Brazil’s new attorney general has taken office despite mounting doubts over what her appointment will mean for the future of her predecessor’s campaign against corruption.
Raquel Dodge took over as head of the prosecutor-general’s office from Rodrigo Janot, under whose tenure investigators uncovered Brazil’s largest graft scheme and who last week formally charged President Michel Temer with leading a criminal organisation and obstruction of justice.
Dodge was favoured by the embattled leader over the top nominee, who is considered to be an ally of Janot.
Although Dodge was second out of three candidates after a vote by the body of federal prosecutors charged with selecting attorney generals, the National Association of Prosecutors of the Republic, the president had the final say.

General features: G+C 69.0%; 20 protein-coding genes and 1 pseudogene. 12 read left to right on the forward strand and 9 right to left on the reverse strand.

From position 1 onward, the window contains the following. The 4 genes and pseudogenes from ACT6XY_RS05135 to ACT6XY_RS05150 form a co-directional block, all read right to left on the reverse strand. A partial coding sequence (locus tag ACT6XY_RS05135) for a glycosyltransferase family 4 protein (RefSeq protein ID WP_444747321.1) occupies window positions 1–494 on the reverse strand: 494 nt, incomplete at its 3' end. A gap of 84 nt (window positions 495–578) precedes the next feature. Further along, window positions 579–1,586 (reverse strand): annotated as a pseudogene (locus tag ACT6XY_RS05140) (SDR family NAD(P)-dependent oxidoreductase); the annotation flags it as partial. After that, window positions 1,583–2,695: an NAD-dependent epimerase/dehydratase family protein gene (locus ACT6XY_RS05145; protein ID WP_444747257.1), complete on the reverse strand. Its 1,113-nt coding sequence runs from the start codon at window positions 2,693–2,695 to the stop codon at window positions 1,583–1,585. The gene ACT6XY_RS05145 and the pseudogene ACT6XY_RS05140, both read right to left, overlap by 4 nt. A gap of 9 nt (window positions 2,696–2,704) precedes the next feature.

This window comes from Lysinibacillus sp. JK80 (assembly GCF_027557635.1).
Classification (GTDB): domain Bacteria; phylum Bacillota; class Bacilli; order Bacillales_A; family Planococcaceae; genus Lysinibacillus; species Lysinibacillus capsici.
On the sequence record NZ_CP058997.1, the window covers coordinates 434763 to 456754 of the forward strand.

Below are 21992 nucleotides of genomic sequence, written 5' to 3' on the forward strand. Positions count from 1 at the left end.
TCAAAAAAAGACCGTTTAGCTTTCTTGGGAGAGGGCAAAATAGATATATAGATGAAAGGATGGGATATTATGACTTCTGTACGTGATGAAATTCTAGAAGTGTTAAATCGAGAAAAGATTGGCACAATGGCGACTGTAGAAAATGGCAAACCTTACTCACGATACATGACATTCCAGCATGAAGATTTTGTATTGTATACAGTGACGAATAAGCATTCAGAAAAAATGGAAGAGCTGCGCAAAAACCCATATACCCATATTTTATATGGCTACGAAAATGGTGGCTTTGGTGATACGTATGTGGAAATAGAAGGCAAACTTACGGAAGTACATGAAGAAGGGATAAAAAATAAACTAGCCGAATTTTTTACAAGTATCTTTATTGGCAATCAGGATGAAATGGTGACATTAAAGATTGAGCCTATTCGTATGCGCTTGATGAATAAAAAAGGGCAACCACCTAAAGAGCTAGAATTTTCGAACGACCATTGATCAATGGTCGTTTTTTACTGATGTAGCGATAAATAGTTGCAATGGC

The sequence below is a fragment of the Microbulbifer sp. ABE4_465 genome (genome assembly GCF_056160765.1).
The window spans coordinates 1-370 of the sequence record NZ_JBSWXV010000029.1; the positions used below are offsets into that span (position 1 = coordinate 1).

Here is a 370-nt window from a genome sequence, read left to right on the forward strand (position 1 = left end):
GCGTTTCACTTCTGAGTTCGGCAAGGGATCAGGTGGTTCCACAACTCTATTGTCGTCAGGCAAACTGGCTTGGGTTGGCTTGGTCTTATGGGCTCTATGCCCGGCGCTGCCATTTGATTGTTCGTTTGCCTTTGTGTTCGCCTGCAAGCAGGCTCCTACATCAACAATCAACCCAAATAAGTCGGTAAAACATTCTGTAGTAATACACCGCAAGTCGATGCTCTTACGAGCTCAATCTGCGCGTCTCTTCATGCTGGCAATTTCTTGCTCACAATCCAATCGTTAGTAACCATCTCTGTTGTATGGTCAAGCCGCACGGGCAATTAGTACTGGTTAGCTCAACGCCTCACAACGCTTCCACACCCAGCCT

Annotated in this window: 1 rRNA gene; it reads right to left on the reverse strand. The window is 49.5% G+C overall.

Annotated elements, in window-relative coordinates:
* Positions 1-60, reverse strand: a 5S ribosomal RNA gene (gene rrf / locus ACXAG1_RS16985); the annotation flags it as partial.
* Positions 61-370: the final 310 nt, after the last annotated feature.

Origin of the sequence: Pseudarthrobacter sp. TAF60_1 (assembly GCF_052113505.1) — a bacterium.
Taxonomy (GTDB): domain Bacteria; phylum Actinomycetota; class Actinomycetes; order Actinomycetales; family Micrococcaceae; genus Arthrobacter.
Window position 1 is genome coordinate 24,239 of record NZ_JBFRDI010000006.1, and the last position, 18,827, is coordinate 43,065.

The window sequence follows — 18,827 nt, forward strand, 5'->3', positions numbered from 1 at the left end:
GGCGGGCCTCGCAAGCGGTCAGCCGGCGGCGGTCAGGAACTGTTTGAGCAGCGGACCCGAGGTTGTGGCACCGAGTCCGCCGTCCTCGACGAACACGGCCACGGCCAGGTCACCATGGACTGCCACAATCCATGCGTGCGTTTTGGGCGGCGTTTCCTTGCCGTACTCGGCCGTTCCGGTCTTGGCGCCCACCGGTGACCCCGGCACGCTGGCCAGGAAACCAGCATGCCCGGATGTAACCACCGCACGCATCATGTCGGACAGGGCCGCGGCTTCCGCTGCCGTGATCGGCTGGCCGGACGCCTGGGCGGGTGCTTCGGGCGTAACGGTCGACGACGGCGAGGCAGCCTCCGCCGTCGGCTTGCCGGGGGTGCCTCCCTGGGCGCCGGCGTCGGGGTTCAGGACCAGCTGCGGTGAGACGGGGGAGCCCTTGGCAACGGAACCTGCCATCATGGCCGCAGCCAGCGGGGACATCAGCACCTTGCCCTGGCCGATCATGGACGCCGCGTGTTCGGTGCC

She will be responsible for prosecuting politicians in the corruption-plagued nation, where a massive probe into the financial affairs of its high-ranking officials is underway.
During his four-year tenure, Janot lodged three corruption charges against Temer. One, for allegedly taking bribes, was blocked by the lower house of Congress in early August.
Under Brazilian law, a president can only be tried before the Supreme Court if two-thirds of federal deputies vote to allow it.